So, perhaps, for me, it was fate.


STEVE: As I mentioned earlier, Bill and I are often in agreement on the big things, and we’ve both been interested for years in Dr. Timothy Leary, the counterculture icon and High Priest of LSD. We’ve both been fascinated by this little-known episode in Leary’s life, when he escaped from a California prison in 1970. And it’s not just Leary who’s fascinating, it’s also the times -- this is when the nation seemed to be breaking apart under Nixon’s rule. We understood there was potentially a good book to be done on this episode, and once we learned that the New York Public Library had acquired over six hundred boxes Leary’s extraordinary personal papers, we knew that we’d be able to tell that story.


LSLL: Can you describe The Most Dangerous Man in America for our readers?


BILL: I’m going to let Steve do this — because he is more succinct than I can ever be!


STEVE: This is the real-life account of Dr. Timothy Leary, the ex-Harvard professor and famed LSD guru who had been locked up for ten years in a California prison after being caught with two marijuana cigarettes. Leary had been running against Ronald Reagan for California governor at the time, and his campaign song, written for him by his friend John Lennon, was later recorded by the Beatles as “Come Together.” In September 1970, Leary broke out of prison with the help of the radical Weather Underground (which had been bombing government buildings in protest of the Vietnam War) and then he fled to Algeria, where he was received by Black Panther leader Eldridge Cleaver at the Panther’s opulent embassy. (If this is starting to sound surreal, that’s because the true events of this story are insanely absurd.) Leary became identified as “the Most Dangerous Man in America” by President Richard Nixon, who was himself unraveling and engaging in criminal enterprises, as president, far surpassing any crimes Leary could have dreamed up. Nixon became obsessed with recapturing Leary, and our book follows the twenty-eight-month-long manhunt for Leary.


LSLL: The Most Dangerous Man in America draws on “thousands of freshly available and unexamined primary resources” from multiple countries. What sort of new pieces of information did you uncover?


BILL: My favorite one is one that was hiding in plain sight — and that we chose to open the book with: we came across a secret White House tape that others might have heard, but never really studied or wrote about. It was a tape in which President Nixon basically declares war on Timothy Leary. Decides to make Leary Public Enemy Number One. It was incredible, to me! The way a president can demonize someone, make politics personal. And, in a way, Nixon’s secret decision unleashed what became known as the “War on Drugs” in America — and it set off a very wild, absurd, chain of events that we are still enduring today.


STEVE: We had so many cool resources: archives from Leary, Nixon, Black Panther leaders, the FBI and CIA, declassified State Department telegrams. We were able to listen to Nixon’s secret White House recordings and be in the room with the president and his aides as they strategized how to demonize Leary.


LSLL: Some political pundits have noted similarities between Nixon and the current occupant of the White House. Do you find The Most Dangerous Man in America to have any analogous zeitgeist to 2017?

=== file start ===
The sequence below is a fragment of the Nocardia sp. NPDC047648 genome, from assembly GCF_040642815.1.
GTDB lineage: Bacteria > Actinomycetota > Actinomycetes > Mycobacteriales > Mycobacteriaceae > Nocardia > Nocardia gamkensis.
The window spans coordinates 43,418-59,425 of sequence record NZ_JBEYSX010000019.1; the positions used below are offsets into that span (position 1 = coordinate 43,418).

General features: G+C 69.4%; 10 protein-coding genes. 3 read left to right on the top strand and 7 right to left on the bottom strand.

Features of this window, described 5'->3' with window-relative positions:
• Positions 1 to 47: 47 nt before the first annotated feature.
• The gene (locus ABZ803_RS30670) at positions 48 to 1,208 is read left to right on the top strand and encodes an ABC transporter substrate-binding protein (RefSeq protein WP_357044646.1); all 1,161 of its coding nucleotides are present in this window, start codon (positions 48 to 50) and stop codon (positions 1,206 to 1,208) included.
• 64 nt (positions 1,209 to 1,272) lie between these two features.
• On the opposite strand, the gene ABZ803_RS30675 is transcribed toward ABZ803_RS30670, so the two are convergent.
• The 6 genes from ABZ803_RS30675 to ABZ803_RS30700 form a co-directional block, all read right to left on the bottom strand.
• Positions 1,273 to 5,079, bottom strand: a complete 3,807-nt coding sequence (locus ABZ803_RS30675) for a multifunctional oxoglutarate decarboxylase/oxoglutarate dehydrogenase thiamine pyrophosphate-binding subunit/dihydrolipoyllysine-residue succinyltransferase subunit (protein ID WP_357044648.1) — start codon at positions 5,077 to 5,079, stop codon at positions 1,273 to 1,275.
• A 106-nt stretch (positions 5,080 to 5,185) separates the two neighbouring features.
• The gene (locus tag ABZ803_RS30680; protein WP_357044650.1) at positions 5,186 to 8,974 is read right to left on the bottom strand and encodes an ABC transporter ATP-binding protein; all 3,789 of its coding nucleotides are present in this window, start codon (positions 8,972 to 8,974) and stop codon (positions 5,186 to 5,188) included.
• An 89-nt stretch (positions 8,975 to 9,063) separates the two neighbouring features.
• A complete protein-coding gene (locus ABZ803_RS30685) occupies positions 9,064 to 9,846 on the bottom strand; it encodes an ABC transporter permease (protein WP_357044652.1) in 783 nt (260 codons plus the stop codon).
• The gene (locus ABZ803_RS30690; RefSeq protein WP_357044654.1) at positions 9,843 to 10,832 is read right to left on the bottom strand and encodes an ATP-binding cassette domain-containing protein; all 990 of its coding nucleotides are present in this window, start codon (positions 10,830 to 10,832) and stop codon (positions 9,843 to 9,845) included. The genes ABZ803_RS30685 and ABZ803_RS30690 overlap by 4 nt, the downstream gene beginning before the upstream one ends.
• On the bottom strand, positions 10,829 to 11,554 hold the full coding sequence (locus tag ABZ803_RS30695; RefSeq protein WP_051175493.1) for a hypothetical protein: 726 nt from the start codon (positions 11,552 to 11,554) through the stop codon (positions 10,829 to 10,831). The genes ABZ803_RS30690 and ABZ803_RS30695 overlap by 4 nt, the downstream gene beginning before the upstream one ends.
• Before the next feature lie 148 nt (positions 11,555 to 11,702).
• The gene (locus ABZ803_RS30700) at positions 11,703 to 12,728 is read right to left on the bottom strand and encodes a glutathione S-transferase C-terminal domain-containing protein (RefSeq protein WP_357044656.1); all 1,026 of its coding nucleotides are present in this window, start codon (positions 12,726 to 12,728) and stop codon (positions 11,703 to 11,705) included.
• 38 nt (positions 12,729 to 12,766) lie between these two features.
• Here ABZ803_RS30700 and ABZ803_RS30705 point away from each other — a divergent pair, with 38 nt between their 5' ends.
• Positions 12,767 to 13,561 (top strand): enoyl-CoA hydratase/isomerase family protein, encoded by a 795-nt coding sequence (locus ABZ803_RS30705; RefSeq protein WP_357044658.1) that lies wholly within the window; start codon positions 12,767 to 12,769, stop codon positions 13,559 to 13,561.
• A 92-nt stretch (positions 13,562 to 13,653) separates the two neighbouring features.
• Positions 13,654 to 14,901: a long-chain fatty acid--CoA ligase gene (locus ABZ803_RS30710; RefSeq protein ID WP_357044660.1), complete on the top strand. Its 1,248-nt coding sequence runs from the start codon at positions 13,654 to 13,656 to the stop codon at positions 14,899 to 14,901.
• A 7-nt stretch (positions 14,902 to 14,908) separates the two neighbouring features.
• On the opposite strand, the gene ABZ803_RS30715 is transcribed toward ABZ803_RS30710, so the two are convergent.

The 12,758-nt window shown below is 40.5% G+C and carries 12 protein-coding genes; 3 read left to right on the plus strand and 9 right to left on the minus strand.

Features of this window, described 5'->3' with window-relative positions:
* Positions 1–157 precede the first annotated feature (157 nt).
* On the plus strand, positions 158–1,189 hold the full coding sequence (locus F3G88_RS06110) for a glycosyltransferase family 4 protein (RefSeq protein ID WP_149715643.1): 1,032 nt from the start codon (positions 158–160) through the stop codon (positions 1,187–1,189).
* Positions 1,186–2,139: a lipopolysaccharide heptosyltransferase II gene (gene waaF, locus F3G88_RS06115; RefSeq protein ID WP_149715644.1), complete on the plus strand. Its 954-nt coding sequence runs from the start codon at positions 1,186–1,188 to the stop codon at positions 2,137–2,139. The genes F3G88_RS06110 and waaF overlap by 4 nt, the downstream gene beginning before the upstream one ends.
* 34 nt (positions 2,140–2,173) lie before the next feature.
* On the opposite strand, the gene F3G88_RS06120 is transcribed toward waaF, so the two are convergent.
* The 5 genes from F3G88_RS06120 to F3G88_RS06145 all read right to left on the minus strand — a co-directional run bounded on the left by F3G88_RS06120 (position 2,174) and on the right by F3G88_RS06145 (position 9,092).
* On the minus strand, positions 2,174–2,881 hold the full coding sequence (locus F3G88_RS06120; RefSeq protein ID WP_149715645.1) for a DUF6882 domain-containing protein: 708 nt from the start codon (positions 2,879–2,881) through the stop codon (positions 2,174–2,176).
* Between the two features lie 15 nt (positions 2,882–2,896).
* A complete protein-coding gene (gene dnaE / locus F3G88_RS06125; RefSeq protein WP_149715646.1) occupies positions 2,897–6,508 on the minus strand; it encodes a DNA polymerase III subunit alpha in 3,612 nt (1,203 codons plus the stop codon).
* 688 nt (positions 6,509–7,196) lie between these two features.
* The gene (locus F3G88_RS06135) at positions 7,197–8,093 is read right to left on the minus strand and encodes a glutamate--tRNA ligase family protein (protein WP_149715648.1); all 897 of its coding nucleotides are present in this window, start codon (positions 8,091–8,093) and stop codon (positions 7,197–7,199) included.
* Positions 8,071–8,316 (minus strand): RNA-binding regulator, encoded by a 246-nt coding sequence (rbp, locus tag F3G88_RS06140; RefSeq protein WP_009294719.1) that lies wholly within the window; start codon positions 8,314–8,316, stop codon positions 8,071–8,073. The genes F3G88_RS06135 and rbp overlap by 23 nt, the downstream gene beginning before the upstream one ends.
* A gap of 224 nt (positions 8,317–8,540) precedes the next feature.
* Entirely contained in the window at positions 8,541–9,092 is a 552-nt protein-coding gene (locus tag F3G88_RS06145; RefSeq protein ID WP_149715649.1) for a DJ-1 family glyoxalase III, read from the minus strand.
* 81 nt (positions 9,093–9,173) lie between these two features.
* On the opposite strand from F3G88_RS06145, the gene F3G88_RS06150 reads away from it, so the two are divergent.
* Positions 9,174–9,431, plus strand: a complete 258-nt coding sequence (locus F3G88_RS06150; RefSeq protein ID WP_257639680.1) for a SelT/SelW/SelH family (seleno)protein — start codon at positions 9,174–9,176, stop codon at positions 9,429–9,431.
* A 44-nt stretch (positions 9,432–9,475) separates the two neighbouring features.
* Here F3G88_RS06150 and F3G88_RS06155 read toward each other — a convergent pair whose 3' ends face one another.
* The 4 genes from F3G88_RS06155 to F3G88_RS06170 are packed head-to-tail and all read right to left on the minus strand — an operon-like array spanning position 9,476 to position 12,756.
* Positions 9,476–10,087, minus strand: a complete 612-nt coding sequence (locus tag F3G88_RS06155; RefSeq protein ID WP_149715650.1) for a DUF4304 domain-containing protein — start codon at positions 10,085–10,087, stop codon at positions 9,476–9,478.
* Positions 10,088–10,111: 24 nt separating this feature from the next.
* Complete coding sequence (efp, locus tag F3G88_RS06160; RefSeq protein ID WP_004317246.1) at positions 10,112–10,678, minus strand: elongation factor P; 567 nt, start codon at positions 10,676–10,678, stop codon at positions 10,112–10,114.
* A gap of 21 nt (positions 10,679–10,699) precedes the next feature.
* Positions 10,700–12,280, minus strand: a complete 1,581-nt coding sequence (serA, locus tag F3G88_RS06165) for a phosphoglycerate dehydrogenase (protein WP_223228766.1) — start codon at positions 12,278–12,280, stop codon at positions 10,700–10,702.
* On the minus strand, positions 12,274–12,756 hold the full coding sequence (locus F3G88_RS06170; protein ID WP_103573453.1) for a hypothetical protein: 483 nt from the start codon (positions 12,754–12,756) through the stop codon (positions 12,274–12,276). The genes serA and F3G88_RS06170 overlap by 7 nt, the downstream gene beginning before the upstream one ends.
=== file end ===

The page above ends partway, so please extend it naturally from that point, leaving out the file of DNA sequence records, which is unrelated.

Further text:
BILL: I wrote an op-ed that might, or might not, appear in some papers these days. It revolves around the idea of “What if Richard Nixon could tweet?” And the premise is that he would probably be tweeting many of the same things we see being tweeted today! There is, all across politics, this demonization, this sense of making politics personal. And that began, in earnest, under Nixon. There is a kind of hysteria — on the left and right — and that was certainly there back in the days of Nixon and revolution on the streets of America.


STEVE: That’s an excellent question. It’s funny, because we finished writing this book prior to the 2016 election cycle, and so we had no idea how much of what we wrote would turn out to parallel where we are today. There’s a chapter in our book, “Madman” (currently excerpted in LitHub), that describes Richard Nixon acting in ways that made his closest aides fear that he had become mentally unstable. We also see Nixon embracing the “Madman” role — he wanted to make his enemies believe that he was so psychologically erratic, so impulsively violent, that he might launch a nuclear strike in a fit of rage. It seemed like long-ago history when we wrote that, but now it’s more chilling than ever to contemplate that sort of mind inside the White House.


LSLL: What's next for you two? Do you plan to collaborate again?


BILL: I’m older than Steve, slowing down a bit, and right now I’m looking forward to spending more time at our little home on the Llano River. We have a beaver that has created a hideout/lair along the river bank, and the gar fish are back, along with the Guadalupe River bass, and I like going out there to think about a favorite old dog of mine that loved being in that river — I get goose bumps thinking about him running free, diving in the water, practically laughing and doing what he was born to do.


STEVE: It’s been a great run with Bill and we’ve created two books that I’ll always be proud of and hope will stand the test of time. But we’re each our own people, and we each need to get back to doing our own things. And, honestly, my friendship with Bill is more important to me than any books we write together. And I’ll always be the biggest fan of whatever Bill goes on to write. As for me, I’ve been playing around with some ideas for future nonfiction books and am also wrapping up a comic novel set in the Big Bend region of Texas, called “Odd Cactus.”